Film by Rugile Kaladyte: https://www.instagram.com/rugilekaladyte/
Original Music by James Wilcox

Underexposed EP 12 – Cannon Beach, OR

Brice's Dispatch from the trail:
I don’t know what Paradise looks like for you, but I have a good idea of what it looks like for me. It includes a beautiful coastline, some rolling and rugged mountains that jut up against the said beach, massive evergreen trees with fuzzy green trunks, and the best dirt on the planet, blanketing the forest floor. But that’s just me. Enter Cannon Beach, the coastal community of 1,700 in beautiful Northwest Oregon. Cannon Beach is flanked to the east by the Oregon Coast Range and the Pacific Ocean to the west. Cannon Beach is probably most famous for its appearance in the venerable 1980’s classic adventure film, The Goonies, during a chase scene along the beach in the shadow of Haystack Rock. This 235-foot tall iconic landmark sits about 100 feet off of the beach in the water. Cannon Beach, a part of the traditional territory of the Tillamook tribe, is a fairly quiet community despite being a popular tourist destination. While very much anchored to the ocean, it benefits a great deal from its proximity to the mountains.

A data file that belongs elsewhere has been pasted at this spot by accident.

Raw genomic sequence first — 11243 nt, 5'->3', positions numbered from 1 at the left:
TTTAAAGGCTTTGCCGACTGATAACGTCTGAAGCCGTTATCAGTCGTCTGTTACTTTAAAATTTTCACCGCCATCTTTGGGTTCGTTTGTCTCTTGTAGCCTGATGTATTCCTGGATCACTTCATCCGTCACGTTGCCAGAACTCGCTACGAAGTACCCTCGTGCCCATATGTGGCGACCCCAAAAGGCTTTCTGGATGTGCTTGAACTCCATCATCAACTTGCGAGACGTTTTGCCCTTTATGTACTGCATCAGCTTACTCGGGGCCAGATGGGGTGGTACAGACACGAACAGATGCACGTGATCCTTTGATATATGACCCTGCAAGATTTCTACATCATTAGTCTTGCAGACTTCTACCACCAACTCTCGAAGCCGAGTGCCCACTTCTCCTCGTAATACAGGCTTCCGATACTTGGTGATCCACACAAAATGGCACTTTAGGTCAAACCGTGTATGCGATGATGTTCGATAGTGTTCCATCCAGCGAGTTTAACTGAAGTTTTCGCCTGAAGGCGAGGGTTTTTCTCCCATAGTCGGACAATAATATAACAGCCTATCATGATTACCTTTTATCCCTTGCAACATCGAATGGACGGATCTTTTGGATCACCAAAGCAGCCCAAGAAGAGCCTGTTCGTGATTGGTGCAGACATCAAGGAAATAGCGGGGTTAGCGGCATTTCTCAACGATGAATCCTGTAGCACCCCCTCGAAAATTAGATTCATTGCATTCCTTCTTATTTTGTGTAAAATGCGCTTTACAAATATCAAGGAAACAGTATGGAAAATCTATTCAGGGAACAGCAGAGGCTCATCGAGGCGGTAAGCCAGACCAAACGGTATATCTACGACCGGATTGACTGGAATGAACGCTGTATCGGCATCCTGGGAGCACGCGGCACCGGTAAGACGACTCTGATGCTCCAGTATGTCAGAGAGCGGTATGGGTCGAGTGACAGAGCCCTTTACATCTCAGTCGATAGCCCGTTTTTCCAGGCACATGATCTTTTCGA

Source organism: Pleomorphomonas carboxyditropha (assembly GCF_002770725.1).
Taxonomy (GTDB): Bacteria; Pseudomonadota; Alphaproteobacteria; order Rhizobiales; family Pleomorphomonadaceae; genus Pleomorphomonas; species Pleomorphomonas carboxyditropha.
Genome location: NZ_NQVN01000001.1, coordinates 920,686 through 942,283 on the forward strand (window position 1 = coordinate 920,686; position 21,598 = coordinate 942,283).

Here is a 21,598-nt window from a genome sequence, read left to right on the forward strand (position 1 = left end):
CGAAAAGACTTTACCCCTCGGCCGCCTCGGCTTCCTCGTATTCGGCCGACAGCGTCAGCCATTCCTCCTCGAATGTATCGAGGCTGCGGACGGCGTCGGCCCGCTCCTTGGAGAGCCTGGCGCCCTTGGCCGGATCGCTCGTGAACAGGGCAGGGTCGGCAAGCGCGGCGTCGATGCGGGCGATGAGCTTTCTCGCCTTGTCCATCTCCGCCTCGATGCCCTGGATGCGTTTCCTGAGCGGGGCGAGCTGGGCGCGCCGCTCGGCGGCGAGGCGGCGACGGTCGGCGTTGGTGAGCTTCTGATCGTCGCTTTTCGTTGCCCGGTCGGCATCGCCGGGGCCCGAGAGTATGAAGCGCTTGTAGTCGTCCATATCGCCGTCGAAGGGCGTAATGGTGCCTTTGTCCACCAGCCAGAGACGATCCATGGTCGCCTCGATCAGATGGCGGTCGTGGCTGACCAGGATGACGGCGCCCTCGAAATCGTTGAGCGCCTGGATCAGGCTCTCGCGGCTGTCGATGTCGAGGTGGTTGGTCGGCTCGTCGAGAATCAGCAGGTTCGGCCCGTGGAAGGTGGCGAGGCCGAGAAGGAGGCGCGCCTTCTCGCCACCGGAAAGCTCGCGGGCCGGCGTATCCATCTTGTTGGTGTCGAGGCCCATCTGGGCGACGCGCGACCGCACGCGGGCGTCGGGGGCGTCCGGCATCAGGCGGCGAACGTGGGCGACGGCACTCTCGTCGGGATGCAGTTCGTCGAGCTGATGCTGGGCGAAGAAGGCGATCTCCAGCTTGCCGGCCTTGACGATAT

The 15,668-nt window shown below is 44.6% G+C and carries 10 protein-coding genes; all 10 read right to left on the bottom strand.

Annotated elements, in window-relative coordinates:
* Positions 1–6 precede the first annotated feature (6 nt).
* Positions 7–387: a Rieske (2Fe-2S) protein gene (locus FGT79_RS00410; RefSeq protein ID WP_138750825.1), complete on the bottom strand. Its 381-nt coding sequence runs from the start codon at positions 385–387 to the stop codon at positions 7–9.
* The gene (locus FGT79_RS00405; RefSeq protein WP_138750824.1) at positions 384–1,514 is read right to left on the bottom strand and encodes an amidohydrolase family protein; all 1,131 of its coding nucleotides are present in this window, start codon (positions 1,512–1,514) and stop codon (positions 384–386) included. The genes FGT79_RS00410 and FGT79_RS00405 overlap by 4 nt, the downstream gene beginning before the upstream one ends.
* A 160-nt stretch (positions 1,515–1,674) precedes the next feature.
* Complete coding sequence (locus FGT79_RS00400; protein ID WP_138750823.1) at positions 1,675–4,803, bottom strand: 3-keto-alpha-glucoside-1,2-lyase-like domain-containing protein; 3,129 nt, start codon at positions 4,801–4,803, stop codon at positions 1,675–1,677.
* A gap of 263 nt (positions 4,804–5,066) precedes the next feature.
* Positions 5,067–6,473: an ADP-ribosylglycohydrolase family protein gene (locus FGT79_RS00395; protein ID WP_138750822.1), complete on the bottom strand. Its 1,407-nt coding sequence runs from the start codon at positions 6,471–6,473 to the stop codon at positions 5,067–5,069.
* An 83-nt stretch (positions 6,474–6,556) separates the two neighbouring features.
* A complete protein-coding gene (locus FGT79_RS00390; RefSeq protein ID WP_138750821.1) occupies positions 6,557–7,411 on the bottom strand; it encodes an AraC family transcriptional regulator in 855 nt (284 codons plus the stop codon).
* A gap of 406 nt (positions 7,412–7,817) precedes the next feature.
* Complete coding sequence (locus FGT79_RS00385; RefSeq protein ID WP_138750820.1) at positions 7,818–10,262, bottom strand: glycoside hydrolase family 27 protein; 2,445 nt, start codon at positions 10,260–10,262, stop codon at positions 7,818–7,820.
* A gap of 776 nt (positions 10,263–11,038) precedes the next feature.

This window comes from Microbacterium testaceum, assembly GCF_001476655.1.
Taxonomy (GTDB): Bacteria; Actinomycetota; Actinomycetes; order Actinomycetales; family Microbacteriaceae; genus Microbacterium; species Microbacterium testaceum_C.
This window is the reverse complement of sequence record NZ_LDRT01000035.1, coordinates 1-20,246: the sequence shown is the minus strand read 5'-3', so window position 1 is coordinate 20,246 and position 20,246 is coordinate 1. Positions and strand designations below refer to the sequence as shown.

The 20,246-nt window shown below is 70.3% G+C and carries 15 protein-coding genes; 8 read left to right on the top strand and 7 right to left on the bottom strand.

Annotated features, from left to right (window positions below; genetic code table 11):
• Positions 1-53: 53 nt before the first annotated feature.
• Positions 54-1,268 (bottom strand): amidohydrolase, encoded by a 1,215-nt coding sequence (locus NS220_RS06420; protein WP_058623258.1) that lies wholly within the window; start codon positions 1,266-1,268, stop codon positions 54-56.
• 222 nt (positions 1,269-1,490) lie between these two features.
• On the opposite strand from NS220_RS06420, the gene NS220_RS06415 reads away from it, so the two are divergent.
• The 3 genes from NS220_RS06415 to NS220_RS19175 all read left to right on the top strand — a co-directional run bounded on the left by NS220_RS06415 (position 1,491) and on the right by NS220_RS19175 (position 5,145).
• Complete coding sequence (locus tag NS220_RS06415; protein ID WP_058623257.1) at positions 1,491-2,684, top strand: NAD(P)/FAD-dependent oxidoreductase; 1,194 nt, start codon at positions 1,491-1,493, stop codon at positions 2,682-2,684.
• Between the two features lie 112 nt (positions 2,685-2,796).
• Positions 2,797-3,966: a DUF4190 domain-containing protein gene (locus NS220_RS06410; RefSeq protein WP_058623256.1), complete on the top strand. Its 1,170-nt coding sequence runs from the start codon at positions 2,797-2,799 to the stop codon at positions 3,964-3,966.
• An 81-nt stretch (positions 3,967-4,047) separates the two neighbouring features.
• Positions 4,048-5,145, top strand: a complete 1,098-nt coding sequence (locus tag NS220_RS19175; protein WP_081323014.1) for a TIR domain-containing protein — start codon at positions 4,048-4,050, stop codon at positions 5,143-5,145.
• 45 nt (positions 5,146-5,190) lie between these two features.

The Coast Range is a 200-mile-long north to south running range that tops out at just over 4,000 feet above sea level at its highest point. The mountains are relatively young, having formed about 65 million years ago. They’re responsible for a rain shadow over neighboring Willamette Valley to the east, which is precisely where we find the Klootchy Creek trail system.